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I have a dataset of 640 points, but plotting it in subplot scales the axis to 700. How do I set the x axis to range from 0 to 640 itself instead of scaling?

Generally, how do I set the axes to arbitary measures? Please explain the options to set the axes.


Here is the code I am using:

    self.figure = Figure()
    self.figure.set_size_inches( (15,3) )
    self.figure.set_dpi(80)

    self.picture = self.figure.add_subplot(211)
    #self.picture.xlim(xmax=640)
    self.intensity = self.figure.add_subplot(212)

self.picture.imshow(pic)
#... where projection happens to be 640 px wide
self.intensity.plot(projection)
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2  
Are you asking about the width of the plot in pixels (which is currently a bit less than 1200 pixels) or the data limits of the axes? You seem to mean the data limits, but then why are you referring to a width in pixels? (They have absolutely nothing to do with each other...) I'm confused... Are you just asking how to turn autoscaling off? –  Joe Kington May 30 '12 at 6:06
    
My bad, I meant points, not pixels –  aitchnyu May 30 '12 at 11:31
    
@aitchnyu Your question is still not particularly clear, which is why you have not gotten many responses. Can you clarify, do you want your subplot to be 640 pixels wide or do you want the x axis to range from 0 to 640? Just saying 640 points is not very helpful. –  Chris May 31 '12 at 12:56
    
@Chris, I do want "x axis to range from 0 to 640"and modified my question. –  aitchnyu May 31 '12 at 13:56
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2 Answers

up vote 1 down vote accepted
+50

First some setup code to follow along:

import numpy as np
import matplotlib.pyplot as plt

figure, (picture, intensity) = plt.subplots(nrows=2, figsize=(15, 3))
figure.set_dpi(80)
picture.imshow(np.random.uniform(size=(5, 50)))
intensity.plot(np.random.random(size=641))

Note the call to plt.subplots (the s at end is important; there's a different function without the s) requires matplotlib 1.1 or greater. But your original example setup works as well. Also note that the axis is scaled to 700 instead of 640 because matplotlib would prefer to draw a tick at 700 and figures the extra white space isn't such a big deal.

Edit: I just wanted to point out the figsize parameter, dpi setting, and picture axes have nothing to do with the original issue, but I added them to match the original example.

As Chris mentions, you can call

intensity.set_xlim((0, 640))

You can instead pass in a keyword argument to only tweak the desired parameter:

intensity.set_xlim(right=640)

If you know that you want tight axis limits, but don't want to set it manually, the axes object can figure it out based on the data that's been plotted.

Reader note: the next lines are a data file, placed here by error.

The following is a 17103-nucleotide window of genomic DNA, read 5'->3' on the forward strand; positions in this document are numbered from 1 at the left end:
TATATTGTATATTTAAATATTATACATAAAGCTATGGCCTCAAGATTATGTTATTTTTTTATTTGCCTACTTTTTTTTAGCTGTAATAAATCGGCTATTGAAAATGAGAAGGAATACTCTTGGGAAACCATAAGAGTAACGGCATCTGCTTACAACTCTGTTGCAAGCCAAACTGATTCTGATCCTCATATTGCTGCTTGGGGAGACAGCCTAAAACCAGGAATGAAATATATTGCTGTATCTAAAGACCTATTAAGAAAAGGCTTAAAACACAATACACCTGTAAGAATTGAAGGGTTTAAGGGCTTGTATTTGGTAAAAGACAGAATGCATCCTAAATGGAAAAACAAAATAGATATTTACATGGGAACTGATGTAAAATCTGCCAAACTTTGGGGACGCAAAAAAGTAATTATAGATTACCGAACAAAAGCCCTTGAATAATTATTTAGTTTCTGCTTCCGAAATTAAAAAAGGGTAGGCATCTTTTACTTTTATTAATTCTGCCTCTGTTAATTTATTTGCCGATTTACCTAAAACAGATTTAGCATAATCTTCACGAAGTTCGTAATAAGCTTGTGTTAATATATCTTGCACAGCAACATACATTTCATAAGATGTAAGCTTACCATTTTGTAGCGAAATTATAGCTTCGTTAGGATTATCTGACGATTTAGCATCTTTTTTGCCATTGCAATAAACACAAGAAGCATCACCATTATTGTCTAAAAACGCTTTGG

intensity.autoscale(tight=True)

Or if you only want to scale the x-axis:

intensity.autoscale(axis='x', tight=True)

Note autoscale is special because it will readjust if your data limits change (e.g. if you plot another data set that has 680 points).

Alternatively, you can use the margins method:

intensity.margins(0)

This sets both x and y axis limits to the data limits and adds the specified padding---in this case, 0. If you actually want some spacing in the y-direction then you can write:

intensity.margins(0, 0.1)

which adds spacing equal to 10% of the y data-interval. These functions all do what you want, but their different call signatures (and behaviors) are useful in different situations.

Edit: fixed keyword argument to set_xlim based on Chris's suggestion.

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intensity.set_xlim(xmax=640) is incorrect. The keyword arguments to Axes.set_xlim are left and right. The function matplotlib.pyplot.xlim accepts xmin and xmax as keyword arguments, whereas matplotlib.axes.Axes.set_xlim does not. According to the documentation, the keyword arguments used to be xmin and xmax, although they make no reference to when this was changed. –  Chris Jun 1 '12 at 8:40
1  
@Chris Thanks for the correction. I've fixed this in the response. –  tsyu80 Jun 1 '12 at 13:08
    
Thanks for the comprehensive answer! –  aitchnyu Jun 4 '12 at 6:33
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Assuming I understand the question correctly, you can use the Axes.set_xlim() function. You almost had it right in your question, but your call to set_xlim is not quite right and must be after you plot the data:

import matplotlib.pyplot as plt

hf = plt.figure()
hf.set_size_inches( (15,3) )
hf.figure.set_dpi(80)

ha = hf.add_subplot(211)

pic = ...

ha.imshow(pic)

ha.set_xlim((0,640)) # This sets the x axis to range from 0 to 640.

If you want to just adjust the upper or lower limit of your x-axis you can use the left and right keyword arguments of Axes.set_xlim. For example, to set the upper limit of your x-axis to 640 but to leave the lower limit as what ever it was you could use

ha.set_xlim(right=640)

Two points are important to note here:

  • These keyword arguments are different to Axes.set_ylim, which accepts the keyword arguments bottom and top.

  • This is also different to matplotlib.pyplot.xlim, which accepts the keyword arguments xmin and xmax (this is the function @tsyu80 was in fact talking about), and matplotlib.pyplot.ylim, which accepts ymin and ymax.

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